I Am THAT Mom
On Friday morning Husband retrieved our girls from their beds and got the morning started. I slept in. Until 7:30. Not super late. But late on Parent Planet. When I did get out of bed, I was moving slowly. But smiling. As a few fine folks in the Twittersphere already know, I had a big night out on Thursday night. A delicious night that involved gowns and tuxes and dinosaurs and Dave Matthews. A fabulous night on which I may or may not have accosted the current cast of Saturday Night Live with clumsy praise (Kristen Wiig said she liked my dress!) Thursday night was a night on which Husband and I were able to go back, briefly and beautifully, to the night we said “I do.” A night on which I was able to glimpse my past and my future, where the two compellingly commingled around that invincible and irresistible present moment. That moment we too often miss. That moment we too rarely revere.
And I am sorry to be cryptic, to tease you with tiny bits. I will tell you all about my night. Later though. Now, my head is somewhere else. And I need to go there.
Back to Friday morning. I didn’t have time to shower. I raced out the door with Toddler. I buckled her into the Bugaboo. And as I started bouncing her down our front steps, I heard a snap. Something on the stroller broke. We turned around and I put her in the other stroller. The Maclaren. The one that has been recalled. Yes. As many of you know, there has been a massive stroller recall because kids were getting their fingertips sliced off somehow. I didn’t actually look into the recall details. I’m a good mom like that. And I haven’t picked up the free protection part for this stroller. I’m a good mom like that.
So. Off we went toward school in the finger-slicing stroller. I caught a few moms glaring at me. We kept going. And then Toddler started begging for a donut. And so I pushed the finger-slicing stroller into Dunkin’ Donuts and proceeded to purchase a whopping donut for my little girl. Pink frosting. Rainbow sprinkles. Toddler is go big or go home when it comes to most things, including donuts. We continued on toward school.
Now there were more looks. Because I was THAT mom. The one hiding tired eyes behind big, obnoxious tortoiseshell shades on a decidedly un-sunny morning. The one pushing a finger-slicing stroller with one hand and clutching an impossibly vast (and hot) latte in the other hand (the one directly over my girl’s innocent little head). The one pushing a lethal stroller filled with a young girl with a pink mustache and sprinkle whiskers. Yes, I was that mom. (And I will not confirm or deny whether Toddler had another pink sprinkled donut on the way home from school too.)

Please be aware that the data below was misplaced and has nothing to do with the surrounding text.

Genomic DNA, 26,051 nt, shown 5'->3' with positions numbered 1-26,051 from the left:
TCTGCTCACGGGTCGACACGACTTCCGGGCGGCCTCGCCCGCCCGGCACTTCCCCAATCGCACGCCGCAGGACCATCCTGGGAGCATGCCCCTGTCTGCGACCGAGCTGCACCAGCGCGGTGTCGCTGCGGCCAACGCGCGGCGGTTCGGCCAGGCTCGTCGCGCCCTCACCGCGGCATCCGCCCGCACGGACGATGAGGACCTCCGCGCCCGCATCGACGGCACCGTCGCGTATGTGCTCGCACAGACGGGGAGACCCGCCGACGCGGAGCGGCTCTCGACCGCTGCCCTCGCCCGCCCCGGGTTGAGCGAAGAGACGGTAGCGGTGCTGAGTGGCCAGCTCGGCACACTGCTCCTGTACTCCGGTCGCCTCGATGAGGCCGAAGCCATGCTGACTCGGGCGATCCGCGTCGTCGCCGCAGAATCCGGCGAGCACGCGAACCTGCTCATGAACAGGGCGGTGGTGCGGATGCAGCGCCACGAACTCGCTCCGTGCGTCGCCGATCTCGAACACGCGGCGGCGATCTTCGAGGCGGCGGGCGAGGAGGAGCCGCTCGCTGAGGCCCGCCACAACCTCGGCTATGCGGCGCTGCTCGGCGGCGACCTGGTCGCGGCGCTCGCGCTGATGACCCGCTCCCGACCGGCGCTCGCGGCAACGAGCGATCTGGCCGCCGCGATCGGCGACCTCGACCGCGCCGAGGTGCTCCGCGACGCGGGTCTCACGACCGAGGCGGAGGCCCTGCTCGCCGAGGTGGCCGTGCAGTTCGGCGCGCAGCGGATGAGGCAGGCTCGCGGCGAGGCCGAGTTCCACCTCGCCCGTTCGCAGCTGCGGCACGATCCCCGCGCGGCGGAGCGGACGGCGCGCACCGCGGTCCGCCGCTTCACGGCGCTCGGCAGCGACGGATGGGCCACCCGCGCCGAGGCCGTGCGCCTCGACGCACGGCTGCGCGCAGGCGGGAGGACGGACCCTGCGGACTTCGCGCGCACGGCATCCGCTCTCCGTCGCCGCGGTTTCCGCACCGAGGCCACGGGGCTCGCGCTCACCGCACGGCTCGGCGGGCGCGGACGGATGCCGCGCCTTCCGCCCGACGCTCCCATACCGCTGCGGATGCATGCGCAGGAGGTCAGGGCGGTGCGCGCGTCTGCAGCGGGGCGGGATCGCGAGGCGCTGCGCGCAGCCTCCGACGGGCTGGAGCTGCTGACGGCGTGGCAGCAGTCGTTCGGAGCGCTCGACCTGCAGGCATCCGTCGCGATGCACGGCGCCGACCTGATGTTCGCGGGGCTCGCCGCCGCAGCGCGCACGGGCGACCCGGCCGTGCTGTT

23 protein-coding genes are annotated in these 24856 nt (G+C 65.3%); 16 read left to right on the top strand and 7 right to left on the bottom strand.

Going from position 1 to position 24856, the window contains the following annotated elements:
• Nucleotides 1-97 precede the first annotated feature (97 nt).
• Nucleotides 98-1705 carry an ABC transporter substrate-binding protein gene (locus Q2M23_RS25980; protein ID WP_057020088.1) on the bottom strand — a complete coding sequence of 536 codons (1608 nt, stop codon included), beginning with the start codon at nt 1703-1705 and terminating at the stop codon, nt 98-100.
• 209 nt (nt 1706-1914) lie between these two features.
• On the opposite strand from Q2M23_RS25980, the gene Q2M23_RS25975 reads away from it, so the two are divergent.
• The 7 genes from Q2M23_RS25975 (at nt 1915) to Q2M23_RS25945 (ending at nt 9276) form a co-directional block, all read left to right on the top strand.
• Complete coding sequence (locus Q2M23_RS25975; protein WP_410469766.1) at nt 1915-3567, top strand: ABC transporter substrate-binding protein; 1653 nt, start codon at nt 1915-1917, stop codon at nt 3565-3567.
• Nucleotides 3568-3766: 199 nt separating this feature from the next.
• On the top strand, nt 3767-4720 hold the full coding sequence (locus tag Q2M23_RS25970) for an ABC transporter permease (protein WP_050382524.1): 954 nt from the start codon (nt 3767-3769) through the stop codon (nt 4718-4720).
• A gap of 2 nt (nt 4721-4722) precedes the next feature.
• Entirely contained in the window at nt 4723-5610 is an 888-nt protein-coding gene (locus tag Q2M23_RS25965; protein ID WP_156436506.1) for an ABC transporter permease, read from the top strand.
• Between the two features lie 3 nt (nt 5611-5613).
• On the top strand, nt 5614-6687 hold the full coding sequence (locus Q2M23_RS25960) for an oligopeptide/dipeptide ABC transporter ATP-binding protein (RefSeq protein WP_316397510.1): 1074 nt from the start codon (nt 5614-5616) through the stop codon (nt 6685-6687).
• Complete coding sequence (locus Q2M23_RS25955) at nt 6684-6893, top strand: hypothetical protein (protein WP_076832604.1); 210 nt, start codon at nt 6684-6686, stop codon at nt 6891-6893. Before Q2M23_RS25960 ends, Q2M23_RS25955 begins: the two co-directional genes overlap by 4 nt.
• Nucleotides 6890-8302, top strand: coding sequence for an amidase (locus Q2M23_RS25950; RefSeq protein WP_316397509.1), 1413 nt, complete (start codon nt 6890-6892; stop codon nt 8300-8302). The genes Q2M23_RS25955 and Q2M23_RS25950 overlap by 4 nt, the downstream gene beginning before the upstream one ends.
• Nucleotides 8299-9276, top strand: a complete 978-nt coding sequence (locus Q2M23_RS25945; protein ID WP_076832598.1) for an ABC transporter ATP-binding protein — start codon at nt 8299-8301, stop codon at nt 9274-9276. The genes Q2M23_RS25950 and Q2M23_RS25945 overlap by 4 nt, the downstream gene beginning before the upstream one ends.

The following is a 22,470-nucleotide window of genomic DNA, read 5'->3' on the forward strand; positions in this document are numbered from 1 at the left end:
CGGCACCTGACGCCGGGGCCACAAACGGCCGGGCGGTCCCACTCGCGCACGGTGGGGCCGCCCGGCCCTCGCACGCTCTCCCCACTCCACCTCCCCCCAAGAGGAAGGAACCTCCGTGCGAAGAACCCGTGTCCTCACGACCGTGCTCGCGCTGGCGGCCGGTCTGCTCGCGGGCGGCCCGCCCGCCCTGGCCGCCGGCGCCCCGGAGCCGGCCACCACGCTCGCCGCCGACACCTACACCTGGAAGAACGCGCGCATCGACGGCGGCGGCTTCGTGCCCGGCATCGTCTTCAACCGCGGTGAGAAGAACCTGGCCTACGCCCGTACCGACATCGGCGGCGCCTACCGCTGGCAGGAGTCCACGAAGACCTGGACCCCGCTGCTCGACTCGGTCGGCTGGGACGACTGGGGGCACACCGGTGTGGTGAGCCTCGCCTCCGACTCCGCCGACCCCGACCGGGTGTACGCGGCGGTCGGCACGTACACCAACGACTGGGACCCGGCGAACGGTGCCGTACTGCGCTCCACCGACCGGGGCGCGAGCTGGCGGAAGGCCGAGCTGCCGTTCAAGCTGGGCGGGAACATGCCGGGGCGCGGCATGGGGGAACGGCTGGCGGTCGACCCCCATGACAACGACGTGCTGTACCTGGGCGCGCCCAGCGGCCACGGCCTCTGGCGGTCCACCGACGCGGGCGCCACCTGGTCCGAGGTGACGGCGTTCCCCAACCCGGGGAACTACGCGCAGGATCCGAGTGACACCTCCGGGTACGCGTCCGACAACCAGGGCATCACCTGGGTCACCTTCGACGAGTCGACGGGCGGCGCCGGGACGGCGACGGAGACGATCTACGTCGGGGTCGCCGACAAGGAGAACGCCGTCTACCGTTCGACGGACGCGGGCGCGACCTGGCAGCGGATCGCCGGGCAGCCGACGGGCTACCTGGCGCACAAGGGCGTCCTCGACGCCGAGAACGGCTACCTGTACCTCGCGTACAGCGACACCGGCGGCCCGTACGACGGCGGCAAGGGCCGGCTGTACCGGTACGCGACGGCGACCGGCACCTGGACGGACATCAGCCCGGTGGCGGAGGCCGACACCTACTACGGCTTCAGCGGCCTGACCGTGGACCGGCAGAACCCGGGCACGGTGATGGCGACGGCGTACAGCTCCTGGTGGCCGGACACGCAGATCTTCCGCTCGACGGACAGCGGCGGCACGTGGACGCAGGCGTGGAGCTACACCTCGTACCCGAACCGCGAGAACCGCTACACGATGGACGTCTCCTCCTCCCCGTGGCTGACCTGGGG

The point: I am that mom.
I am that mom a lot. Thursday, I almost forgot Toddler’s good friend’s birthday party. When Husband came home on Wednesday, I was in my study (just to check something on the computer! for two seconds!) and Toddler was cross-legged on the glass coffee table coloring her hands with marker and Baby was running, yes running, on the couch. Friday, I realized, was the last day of the Penny Harvest at Preschool and guess which mom forgot all about this cute opportunity to teach her tot about the goodness of giving?
I am that mom.
I should be recalled.
But I kept walking. Because that is what we parents, we people, do. We march on. Past looks and judgments and donut stores. And then it happened. I passed another mom. She was coming toward me, frenzied, no doubt late. She too was pushing a finger-slicing stroller sans protective part. I looked at her girl. And this girl was eating a lollipop. At 8:30 in the morning. And as this mom rushed by me, I tried to catch her eye. I smiled. I am a New Yorker (ergo not good at smiling at strangers or even people I know). This smiling thing was not like me. And I am not sure she saw my smile. I hope she did though. I do.
And it hit me: We are all THAT mom. Or dad. Or person.
There are days when we feel like utter failures, when everything seems off, when we feel like hazards to the people we love. There are days when we feel we should be recalled. That some big announcement should be made alerting the world to our resident flaws, declaring that there are grave dangers inherent in our very design, that we are not fit for our particular purpose.
But then, thankfully, there are days when this seems extreme. When our imperfections are but exquisite scars earned in the game of life. When the fact that we are trying, and trying hard, counts for something. More than something. When the fact that we fumble and stumble, constantly, artfully almost, is what makes things interesting. And real. And worth it.
Thank you to a certain anonymous mom on the Upper West Side of Manhattan. And thank you to so many of you for reading my ramblings, for digesting my doubts, for sharing with me bits and pieces of your imperfect selves, for reminding me that I do not need to be recalled, for reminding me that I am not alone. That I am far from alone.
(Mom, Grammy, World—I am going to go pick up those protective parts tomorrow. Promise.)